Well – Managed – Agility

In previous articles we discussed a definition of agility and the potential oxymoron of managed agility. I coined the phrase “well managed agility” as part of the solution. I was asked why I used the word “well” in that phrase. The short answer is that anyone can say they are agile. And anyone can say that they manage agile. But doing both and doing them well is the key.

Good management in general is a topic I’ll leave for later. Today, I will concentrate on managing the process of change.

The most important part of managing agility is to have a single person (or a small team that works cohesively) responsible for the agility. Ideally this person, who I’ll call the agility manager, should be knowledgeable and sensitive enough to understand:
1) What the stakeholders want,
2) What the stakeholders need, and
3) The issues involved in delivering the above two items.

The project demands a lot from the agility manager. It demands the ability to get inside the heads of stakeholders and really understand not only what they want, but what they really need. Sometimes even the stakeholders don’t know what they need until they see it (or miss the lack of it). The agility manager must also understand the issues and tradeoffs on the development side of actually meeting those needs (including deadlines).

Some common agility challenges include:
• The system being modeled changes (perhaps the design has evolved, or “assumed” aspects have just come to light)
• The stakeholder objectives change (date, modeling details, purpose of model)
• Modeling problems are discovered (modeling or data collection may be more difficult than expected)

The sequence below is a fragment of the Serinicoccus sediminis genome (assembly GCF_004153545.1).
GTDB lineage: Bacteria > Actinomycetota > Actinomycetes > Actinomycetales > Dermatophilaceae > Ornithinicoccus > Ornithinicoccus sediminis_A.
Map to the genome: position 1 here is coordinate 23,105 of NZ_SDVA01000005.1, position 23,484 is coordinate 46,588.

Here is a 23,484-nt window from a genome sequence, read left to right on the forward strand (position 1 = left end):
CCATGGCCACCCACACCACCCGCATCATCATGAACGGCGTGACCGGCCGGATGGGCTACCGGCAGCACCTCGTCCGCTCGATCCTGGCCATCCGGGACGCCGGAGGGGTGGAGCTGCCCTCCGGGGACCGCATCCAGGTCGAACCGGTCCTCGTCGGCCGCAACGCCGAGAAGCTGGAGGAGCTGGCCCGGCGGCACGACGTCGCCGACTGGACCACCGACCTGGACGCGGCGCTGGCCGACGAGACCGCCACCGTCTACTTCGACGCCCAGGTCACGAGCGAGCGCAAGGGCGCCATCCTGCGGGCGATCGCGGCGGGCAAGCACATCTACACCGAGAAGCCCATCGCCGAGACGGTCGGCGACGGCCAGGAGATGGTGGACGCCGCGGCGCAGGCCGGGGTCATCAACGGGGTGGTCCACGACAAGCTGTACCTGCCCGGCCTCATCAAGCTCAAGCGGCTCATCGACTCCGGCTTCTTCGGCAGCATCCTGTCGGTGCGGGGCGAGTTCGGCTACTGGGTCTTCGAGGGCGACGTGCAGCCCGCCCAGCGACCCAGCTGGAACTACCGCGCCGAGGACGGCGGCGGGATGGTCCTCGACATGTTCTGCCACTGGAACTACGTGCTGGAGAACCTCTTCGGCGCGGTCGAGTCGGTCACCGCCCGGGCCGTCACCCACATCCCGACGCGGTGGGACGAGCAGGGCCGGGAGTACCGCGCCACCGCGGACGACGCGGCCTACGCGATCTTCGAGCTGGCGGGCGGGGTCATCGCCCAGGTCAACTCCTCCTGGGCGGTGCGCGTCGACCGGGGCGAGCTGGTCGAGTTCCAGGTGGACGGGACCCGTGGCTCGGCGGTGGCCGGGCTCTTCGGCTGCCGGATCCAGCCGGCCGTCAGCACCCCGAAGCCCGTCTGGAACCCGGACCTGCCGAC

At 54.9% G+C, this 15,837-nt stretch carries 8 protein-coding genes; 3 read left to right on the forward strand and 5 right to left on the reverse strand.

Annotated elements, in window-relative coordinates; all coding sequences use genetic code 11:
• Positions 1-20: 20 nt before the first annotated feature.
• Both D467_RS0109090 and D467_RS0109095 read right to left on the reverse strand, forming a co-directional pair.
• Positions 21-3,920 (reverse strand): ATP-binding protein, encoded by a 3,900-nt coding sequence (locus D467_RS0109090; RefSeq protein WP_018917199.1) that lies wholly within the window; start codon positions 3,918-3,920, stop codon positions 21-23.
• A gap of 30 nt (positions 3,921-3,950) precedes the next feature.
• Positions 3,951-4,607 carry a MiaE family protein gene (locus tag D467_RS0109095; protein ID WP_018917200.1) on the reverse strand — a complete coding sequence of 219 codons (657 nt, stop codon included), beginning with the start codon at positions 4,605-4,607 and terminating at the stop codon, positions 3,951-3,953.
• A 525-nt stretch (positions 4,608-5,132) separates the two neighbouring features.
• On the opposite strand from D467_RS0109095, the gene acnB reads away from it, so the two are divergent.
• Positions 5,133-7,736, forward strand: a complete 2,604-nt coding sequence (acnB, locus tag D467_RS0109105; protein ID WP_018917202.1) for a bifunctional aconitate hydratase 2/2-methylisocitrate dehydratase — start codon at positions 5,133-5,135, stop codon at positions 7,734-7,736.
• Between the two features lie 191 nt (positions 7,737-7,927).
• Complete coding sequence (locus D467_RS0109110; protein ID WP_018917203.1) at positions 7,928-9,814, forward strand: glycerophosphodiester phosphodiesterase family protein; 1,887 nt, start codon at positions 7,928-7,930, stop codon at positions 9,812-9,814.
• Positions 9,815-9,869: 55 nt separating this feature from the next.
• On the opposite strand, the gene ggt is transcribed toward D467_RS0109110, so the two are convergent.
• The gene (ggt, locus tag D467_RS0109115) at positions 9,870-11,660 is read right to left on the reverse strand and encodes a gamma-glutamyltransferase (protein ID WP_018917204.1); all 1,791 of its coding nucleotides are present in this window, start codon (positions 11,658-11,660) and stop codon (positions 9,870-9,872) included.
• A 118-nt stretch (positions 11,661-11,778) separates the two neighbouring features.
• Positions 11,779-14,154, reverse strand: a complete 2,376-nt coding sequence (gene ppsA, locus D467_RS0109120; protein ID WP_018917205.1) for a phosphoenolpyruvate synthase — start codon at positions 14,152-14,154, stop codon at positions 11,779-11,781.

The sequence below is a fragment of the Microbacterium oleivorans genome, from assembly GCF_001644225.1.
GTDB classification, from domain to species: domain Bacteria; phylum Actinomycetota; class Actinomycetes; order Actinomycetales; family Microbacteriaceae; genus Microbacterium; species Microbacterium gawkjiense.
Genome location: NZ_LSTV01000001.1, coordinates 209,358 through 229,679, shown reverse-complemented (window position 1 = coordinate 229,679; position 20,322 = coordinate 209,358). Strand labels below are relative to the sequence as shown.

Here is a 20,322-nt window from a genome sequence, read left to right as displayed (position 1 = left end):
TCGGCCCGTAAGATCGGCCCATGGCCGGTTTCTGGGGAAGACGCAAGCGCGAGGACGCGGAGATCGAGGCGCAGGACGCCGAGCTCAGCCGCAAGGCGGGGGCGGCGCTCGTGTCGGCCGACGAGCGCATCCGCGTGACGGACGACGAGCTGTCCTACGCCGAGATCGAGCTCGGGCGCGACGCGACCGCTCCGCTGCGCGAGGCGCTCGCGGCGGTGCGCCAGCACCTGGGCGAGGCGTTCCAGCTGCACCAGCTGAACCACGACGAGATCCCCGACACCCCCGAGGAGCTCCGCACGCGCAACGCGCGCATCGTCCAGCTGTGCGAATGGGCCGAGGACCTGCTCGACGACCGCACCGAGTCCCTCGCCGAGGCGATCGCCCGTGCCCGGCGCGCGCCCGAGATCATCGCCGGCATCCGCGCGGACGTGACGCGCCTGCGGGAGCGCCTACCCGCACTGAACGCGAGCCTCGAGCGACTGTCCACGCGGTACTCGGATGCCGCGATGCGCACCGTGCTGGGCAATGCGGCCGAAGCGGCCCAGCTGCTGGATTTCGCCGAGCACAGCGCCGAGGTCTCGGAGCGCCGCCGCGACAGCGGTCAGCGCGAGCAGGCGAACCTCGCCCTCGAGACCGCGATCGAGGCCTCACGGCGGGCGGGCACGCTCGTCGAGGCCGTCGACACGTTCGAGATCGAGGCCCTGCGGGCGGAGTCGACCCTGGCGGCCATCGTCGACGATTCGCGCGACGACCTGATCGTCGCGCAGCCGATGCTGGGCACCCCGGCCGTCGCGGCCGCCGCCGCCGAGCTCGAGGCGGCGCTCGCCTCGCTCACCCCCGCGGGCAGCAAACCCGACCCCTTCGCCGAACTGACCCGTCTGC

Often changes like these make current plans invalid. Of course the stakeholders want it all and many conscientious modelers will want to say yes to satisfy the stakeholders.

To do the job well, the agility manager must be someone who understands all the above aspects and who can take the broader view to determine what action best serves the stakeholders? Choices like adding feature A versus doing a more thorough job implementing existing feature B, when you don’t have the time or resources to do both. Or when a project is running behind schedule, is it better to schedule extra effort, remove some features, or postpone the delivery date? Only a very knowledgeable manager can correctly make these decisions by carefully weighing the benefits/rewards of each action.

Even better, the most effective manager will try to avoid having to make big decisions like the ones above, by instead making correct calls on numerous similar small decisions that arise on a routine basis. In a future installment I will discuss managing the “routine” and some tools and processes to facilitate that.

Dave Sturrock
VP Products – Simio LLC

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